After six years of piano lessons, I’d come across the name Schumann more than once. But I’d never heard of Clara Schumann, wife of the better-known Robert Schumann, until years after my lessons stopped. I was stumped writing one of my first short stories, and I started looking for some of Robert Schumann’s piano works, hoping to find something is his music that would spark an idea.
It was then that I found Clara Schumann’s piano variations. The recording above is brief, but after hearing it, I felt I really found my character, and I knew just where she was and what she liked. I knew how she moved and what she liked for dinner just because I could see this scene so vividly while listening to the Schumann piece:
When the nurses would leave her alone, usually on Sundays for an hour or two, Martha popped in a cassette of Clara Schumann piano variations, wrapped herself in a chenille throw and walked across the house barefoot. Though her hair had thinned and she rarely washed it, she liked to pull it up with a small claw clip. She danced sometimes and always hummed. Even when it was chilly, she threw open the sliding glass doors that led to the English ivy-filled courtyard around which the house had been built. The only neighbors who might have heard lived across the creek.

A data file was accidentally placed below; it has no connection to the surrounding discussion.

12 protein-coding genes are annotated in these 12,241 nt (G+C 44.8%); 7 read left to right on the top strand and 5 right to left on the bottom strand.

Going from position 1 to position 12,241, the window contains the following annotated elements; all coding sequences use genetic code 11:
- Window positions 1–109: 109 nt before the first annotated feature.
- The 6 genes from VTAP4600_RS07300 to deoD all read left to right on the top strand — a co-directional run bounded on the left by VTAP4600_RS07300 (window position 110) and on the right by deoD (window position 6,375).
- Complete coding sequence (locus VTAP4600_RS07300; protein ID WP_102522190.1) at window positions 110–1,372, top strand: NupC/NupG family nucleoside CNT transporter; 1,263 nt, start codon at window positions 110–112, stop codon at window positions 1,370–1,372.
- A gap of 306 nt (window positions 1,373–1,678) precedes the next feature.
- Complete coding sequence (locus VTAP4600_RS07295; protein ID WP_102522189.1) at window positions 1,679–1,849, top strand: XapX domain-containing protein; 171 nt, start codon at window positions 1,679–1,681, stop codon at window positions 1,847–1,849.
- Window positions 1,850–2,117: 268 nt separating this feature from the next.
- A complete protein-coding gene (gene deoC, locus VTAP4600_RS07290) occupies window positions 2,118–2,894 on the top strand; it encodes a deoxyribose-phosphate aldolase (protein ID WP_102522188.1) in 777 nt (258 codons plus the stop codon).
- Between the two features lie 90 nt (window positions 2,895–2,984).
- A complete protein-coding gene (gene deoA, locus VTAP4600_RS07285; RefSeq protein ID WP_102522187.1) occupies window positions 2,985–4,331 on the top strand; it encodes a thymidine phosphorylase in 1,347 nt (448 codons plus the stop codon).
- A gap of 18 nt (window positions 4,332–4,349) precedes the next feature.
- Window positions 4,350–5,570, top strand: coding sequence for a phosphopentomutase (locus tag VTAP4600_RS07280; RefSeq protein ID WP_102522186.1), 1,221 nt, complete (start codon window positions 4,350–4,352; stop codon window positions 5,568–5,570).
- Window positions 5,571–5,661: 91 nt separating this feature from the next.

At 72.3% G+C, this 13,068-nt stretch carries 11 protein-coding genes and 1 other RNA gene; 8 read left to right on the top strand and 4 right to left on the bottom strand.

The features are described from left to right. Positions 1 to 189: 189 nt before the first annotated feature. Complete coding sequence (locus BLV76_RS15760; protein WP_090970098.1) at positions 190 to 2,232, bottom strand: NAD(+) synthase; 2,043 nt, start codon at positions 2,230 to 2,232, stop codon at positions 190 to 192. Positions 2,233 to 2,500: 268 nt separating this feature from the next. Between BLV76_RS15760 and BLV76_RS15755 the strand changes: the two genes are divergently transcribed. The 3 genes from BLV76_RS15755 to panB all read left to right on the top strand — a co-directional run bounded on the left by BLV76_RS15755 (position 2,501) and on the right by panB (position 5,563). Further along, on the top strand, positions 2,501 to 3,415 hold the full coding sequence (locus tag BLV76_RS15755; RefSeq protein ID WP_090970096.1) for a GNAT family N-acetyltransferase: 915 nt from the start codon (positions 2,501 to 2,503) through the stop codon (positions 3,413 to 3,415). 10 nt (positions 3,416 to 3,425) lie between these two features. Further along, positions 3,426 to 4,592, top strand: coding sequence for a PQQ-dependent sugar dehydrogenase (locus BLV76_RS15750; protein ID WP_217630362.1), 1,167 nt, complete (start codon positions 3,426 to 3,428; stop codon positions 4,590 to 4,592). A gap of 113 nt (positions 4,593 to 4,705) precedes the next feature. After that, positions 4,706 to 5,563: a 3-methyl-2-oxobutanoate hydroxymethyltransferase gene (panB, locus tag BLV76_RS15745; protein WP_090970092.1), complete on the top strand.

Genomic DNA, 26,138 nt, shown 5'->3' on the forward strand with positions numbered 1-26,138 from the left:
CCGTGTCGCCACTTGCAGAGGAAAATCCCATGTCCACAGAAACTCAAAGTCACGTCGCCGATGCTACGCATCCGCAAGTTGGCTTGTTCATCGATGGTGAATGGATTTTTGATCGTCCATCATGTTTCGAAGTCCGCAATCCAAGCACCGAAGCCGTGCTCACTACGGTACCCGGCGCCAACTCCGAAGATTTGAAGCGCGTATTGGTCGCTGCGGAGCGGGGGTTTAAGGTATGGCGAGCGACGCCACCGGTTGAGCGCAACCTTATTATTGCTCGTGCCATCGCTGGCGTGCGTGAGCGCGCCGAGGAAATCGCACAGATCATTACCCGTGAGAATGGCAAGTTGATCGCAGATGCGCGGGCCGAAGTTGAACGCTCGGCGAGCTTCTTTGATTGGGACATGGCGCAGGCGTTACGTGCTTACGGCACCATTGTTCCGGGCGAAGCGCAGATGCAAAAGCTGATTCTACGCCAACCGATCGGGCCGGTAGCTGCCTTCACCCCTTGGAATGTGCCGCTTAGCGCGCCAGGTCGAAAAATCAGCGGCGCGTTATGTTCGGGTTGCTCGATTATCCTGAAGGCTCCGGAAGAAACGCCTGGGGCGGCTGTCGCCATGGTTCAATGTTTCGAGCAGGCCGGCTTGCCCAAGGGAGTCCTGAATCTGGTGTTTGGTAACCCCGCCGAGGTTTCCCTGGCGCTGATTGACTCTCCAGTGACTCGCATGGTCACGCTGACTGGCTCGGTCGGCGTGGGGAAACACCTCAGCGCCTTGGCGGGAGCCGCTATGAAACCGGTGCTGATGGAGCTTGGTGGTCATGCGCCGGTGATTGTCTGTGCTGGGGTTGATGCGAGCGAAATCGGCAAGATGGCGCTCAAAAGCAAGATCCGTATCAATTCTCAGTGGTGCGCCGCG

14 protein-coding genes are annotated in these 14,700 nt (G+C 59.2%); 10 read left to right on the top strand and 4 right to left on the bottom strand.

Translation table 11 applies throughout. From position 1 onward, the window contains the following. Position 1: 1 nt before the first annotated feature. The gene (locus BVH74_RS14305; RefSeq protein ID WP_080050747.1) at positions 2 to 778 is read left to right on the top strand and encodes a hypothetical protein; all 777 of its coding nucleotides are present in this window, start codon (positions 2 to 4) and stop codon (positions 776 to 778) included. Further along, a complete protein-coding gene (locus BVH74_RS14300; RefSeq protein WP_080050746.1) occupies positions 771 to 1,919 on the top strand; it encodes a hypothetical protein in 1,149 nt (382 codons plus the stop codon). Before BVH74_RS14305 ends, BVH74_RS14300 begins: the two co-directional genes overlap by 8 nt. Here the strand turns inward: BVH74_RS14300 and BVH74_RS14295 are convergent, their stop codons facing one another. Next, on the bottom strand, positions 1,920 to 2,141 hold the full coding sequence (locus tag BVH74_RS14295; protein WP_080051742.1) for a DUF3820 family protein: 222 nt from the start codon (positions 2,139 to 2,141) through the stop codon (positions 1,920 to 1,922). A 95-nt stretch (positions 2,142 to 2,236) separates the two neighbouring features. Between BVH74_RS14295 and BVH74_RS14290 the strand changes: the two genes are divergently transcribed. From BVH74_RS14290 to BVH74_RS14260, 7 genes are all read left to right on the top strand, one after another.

From “Martha’s Place,” a short story by Michael McGuire
In this story, my first short fiction since maybe the eighth grade, I wrote of a woman near the end of her life terrified by the fact that her children are starting to see her as a child. She is full of a quiet desperation, hoping they’ll notice more about her than the things she forgets. Martha’s life still has rhythm; it’s not chaotic, though the seams may be wearing in some places.